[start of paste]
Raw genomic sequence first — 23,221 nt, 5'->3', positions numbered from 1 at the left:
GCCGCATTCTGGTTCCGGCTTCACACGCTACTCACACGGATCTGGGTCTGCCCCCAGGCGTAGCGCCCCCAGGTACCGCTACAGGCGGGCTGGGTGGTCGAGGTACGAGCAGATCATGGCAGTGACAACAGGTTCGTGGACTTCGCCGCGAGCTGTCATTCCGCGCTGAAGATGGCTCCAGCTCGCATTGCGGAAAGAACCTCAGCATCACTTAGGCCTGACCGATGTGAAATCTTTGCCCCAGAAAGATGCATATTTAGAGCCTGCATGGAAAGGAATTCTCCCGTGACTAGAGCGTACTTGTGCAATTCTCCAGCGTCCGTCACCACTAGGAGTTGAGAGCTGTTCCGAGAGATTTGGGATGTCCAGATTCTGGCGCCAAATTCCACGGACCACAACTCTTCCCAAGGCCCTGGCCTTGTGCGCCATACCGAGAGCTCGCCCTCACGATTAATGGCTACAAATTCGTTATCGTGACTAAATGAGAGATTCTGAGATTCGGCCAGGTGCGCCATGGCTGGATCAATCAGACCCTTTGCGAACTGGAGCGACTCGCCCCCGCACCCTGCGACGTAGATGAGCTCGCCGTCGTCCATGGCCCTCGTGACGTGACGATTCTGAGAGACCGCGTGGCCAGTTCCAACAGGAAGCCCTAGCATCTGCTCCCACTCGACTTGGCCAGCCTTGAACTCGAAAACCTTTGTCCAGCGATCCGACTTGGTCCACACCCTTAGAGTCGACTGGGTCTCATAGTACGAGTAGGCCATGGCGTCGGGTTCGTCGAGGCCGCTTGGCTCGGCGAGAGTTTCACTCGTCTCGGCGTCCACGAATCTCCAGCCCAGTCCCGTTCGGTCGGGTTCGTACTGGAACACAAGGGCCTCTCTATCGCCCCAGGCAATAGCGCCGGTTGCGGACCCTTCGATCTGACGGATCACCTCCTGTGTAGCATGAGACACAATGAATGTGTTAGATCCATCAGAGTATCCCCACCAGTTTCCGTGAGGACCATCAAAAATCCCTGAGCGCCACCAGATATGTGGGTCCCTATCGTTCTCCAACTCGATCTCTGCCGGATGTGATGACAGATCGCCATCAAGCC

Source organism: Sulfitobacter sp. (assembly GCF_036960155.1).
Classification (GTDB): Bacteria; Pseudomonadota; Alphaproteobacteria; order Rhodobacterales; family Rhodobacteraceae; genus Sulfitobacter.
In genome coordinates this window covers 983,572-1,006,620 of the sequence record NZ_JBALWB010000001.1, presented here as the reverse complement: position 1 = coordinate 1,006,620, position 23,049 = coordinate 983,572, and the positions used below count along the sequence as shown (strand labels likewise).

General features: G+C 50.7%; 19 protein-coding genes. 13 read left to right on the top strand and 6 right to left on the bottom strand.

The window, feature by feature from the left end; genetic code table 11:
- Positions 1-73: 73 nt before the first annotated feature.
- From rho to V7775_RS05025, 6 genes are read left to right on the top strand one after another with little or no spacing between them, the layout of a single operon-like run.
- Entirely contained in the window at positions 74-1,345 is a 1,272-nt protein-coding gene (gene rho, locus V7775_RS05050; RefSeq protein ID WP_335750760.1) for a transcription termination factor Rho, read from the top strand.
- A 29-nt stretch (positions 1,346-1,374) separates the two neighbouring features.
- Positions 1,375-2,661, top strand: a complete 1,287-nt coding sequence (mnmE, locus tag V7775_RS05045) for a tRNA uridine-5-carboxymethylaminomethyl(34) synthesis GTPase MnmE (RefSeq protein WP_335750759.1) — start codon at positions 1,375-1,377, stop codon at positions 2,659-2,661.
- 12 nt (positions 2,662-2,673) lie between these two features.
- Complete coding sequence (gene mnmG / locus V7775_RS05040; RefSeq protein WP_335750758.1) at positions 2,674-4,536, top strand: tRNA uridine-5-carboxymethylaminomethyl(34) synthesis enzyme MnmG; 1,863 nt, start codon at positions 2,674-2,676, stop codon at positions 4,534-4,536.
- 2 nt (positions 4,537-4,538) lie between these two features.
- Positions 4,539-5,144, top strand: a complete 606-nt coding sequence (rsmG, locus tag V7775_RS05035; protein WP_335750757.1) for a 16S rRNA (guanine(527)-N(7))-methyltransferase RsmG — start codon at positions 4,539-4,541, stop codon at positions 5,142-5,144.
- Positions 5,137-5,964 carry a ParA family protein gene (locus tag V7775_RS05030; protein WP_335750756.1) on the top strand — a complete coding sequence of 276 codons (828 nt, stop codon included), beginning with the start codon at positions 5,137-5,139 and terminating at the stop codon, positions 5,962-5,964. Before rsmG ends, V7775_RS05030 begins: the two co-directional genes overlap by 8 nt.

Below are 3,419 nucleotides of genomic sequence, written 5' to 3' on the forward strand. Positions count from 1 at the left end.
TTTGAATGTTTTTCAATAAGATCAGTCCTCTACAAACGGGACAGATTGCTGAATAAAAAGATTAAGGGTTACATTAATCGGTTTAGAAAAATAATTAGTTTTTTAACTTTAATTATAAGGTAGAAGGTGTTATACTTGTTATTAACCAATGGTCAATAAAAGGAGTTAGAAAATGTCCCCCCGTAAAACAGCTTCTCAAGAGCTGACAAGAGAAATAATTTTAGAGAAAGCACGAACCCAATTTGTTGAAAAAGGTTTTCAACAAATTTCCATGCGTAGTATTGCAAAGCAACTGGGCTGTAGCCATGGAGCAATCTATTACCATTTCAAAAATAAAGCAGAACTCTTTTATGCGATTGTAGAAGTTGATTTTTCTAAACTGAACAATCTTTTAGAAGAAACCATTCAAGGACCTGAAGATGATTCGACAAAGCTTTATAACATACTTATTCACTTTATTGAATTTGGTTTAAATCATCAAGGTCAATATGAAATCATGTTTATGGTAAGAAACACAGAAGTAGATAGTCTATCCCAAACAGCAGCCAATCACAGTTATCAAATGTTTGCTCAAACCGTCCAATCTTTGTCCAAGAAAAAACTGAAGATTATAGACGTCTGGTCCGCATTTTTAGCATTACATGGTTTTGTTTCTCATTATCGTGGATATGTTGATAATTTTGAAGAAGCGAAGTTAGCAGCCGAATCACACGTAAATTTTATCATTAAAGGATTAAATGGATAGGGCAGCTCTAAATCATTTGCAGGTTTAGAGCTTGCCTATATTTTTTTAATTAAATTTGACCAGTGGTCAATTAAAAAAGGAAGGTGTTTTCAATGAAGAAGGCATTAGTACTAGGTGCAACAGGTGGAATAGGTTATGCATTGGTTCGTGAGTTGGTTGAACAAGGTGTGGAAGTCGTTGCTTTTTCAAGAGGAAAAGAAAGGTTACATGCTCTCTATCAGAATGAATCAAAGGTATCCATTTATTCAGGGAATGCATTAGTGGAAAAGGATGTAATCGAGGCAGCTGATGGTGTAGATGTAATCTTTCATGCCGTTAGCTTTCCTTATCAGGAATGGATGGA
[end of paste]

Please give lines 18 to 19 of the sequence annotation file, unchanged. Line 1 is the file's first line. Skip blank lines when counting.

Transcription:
Below are 3,419 nucleotides of genomic sequence, written 5' to 3' on the forward strand. Positions count from 1 at the left end.
TTTGAATGTTTTTCAATAAGATCAGTCCTCTACAAACGGGACAGATTGCTGAATAAAAAGATTAAGGGTTACATTAATCGGTTTAGAAAAATAATTAGTTTTTTAACTTTAATTATAAGGTAGAAGGTGTTATACTTGTTATTAACCAATGGTCAATAAAAGGAGTTAGAAAATGTCCCCCCGTAAAACAGCTTCTCAAGAGCTGACAAGAGAAATAATTTTAGAGAAAGCACGAACCCAATTTGTTGAAAAAGGTTTTCAACAAATTTCCATGCGTAGTATTGCAAAGCAACTGGGCTGTAGCCATGGAGCAATCTATTACCATTTCAAAAATAAAGCAGAACTCTTTTATGCGATTGTAGAAGTTGATTTTTCTAAACTGAACAATCTTTTAGAAGAAACCATTCAAGGACCTGAAGATGATTCGACAAAGCTTTATAACATACTTATTCACTTTATTGAATTTGGTTTAAATCATCAAGGTCAATATGAAATCATGTTTATGGTAAGAAACACAGAAGTAGATAGTCTATCCCAAACAGCAGCCAATCACAGTTATCAAATGTTTGCTCAAACCGTCCAATCTTTGTCCAAGAAAAAACTGAAGATTATAGACGTCTGGTCCGCATTTTTAGCATTACATGGTTTTGTTTCTCATTATCGTGGATATGTTGATAATTTTGAAGAAGCGAAGTTAGCAGCCGAATCACACGTAAATTTTATCATTAAAGGATTAAATGGATAGGGCAGCTCTAAATCATTTGCAGGTTTAGAGCTTGCCTATATTTTTTTAATTAAATTTGACCAGTGGTCAATTAAAAAAGGAAGGTGTTTTCAATGAAGAAGGCATTAGTACTAGGTGCAACAGGTGGAATAGGTTATGCATTGGTTCGTGAGTTGGTTGAACAAGGTGTGGAAGTCGTTGCTTTTTCAAGAGGAAAAGAAAGGTTACATGCTCTCTATCAGAATGAATCAAAGGTATCCATTTATTCAGGGAATGCATTAGTGGAAAAGGATGTAATCGAGGCAGCTGATGGTGTAGATGTAATCTTTCATGCCGTTAGCTTTCCTTATCAGGAATGGATGGA